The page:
Hawaii and Pacific Islands Regional Town Hall Meeting, Dec. 11, 2012
The first in a series of regional town hall meetings for the 2013 NCA was held in conjunction with the Pacific Islands Regional Climate Forum at the East-West Center in Honolulu on December 11, 2012. The NCA presentation slides are available for download here (PDF, 1.75 MB).
What topics does the PIRCA focus on?
Three regional focus areas for the PIRCA were established at the March 2011 Pacific Climate Information System (PaCIS) Steering Committee meeting: (1) Preserving fresh water resources and minimizing the impacts of drought; (2) Fostering community resilience to the impacts of sea-level rise, coastal inundation, and extreme weather; and (3) Sustaining marine, freshwater, and terrestrial ecosystems.
The PIRCA examines climate change impacts and adaptive capacity of communities regarding the water-energy nexus; cultural resources and indigenous environmental knowledge; regional and community economies; policy; urbanization and infrastructure vulnerabilities; ecosystem services; ocean resource sustainability; and coastal zone management. Specific topics of interest include:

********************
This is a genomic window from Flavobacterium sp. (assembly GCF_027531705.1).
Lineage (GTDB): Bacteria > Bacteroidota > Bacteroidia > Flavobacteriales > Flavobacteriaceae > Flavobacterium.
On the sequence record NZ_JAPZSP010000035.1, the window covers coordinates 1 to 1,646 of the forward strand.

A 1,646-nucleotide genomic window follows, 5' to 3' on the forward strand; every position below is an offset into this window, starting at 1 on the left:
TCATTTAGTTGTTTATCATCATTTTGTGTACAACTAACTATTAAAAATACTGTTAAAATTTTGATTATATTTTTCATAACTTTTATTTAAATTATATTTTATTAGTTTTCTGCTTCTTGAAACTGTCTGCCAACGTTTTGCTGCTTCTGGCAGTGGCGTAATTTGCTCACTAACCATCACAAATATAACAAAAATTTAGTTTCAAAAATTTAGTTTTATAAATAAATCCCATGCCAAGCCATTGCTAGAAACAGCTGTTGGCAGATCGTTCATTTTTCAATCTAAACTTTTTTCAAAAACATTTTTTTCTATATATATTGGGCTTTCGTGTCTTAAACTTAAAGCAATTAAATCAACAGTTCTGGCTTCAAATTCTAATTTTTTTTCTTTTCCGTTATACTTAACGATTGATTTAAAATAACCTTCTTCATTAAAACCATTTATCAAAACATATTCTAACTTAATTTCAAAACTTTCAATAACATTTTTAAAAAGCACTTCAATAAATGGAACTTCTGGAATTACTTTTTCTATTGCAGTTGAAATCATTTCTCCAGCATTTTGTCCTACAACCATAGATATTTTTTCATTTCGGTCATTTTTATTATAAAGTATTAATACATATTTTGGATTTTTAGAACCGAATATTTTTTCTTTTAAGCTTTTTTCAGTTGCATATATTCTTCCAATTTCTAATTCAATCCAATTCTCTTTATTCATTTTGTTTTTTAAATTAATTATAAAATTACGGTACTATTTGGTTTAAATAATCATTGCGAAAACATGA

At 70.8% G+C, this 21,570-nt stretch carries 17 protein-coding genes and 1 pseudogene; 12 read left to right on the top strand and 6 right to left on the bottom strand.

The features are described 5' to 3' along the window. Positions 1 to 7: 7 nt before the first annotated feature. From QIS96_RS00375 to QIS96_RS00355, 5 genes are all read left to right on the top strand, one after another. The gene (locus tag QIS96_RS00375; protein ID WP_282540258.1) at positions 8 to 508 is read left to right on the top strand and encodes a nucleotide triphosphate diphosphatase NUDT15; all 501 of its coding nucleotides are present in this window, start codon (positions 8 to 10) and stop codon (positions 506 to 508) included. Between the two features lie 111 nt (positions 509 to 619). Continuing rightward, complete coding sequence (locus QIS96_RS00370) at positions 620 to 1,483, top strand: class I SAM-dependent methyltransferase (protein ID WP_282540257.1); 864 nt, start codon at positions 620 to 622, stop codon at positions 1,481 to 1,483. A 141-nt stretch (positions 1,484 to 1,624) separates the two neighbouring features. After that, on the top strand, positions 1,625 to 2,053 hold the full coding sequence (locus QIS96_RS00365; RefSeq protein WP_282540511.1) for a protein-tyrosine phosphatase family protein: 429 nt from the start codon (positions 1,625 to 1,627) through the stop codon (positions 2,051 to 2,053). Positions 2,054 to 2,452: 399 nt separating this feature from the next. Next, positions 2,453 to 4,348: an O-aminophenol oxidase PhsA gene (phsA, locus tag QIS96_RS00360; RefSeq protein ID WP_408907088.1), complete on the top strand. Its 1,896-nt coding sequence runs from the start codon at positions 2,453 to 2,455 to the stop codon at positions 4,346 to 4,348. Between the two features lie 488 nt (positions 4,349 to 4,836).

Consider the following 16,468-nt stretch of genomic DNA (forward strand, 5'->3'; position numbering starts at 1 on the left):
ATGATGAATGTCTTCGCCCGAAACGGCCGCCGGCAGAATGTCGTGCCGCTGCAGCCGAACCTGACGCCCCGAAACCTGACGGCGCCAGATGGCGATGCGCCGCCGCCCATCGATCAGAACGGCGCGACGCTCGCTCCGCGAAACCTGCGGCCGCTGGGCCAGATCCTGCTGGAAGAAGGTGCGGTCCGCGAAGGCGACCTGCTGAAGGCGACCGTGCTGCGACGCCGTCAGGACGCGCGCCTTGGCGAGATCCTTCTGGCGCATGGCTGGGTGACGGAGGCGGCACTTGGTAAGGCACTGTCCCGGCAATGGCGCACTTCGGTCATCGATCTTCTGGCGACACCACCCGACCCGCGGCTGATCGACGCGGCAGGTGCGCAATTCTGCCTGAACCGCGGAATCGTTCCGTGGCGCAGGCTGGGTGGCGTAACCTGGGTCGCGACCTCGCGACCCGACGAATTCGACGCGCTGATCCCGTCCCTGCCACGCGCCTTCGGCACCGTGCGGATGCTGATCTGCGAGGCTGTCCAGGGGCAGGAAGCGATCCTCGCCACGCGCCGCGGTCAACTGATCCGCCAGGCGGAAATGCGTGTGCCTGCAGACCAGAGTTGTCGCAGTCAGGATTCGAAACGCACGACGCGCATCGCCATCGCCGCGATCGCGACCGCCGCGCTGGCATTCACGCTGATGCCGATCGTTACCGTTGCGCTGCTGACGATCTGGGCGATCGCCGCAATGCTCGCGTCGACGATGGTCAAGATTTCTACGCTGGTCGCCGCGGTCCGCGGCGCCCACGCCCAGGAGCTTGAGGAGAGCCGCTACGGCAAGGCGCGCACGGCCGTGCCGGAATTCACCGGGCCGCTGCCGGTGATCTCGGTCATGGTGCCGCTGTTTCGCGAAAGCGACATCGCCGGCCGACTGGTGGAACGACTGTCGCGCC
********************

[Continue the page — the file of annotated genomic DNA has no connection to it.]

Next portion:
- Climate variability and change science, including historical observations, trends and climatologies.
- Freshwater resource sustainability; flow trends; groundwater recharge; demographic stresses.
- Sea level rise and coastal inundation projections and scenarios; current and projected coastal hazards and impacts.
- Ecosystem assessments including climate effects on ocean acidification and coral health; sea-level rise impacts on ecosystems; saltwater intrusion; and species/habitat responses to precipitation and temperature changes.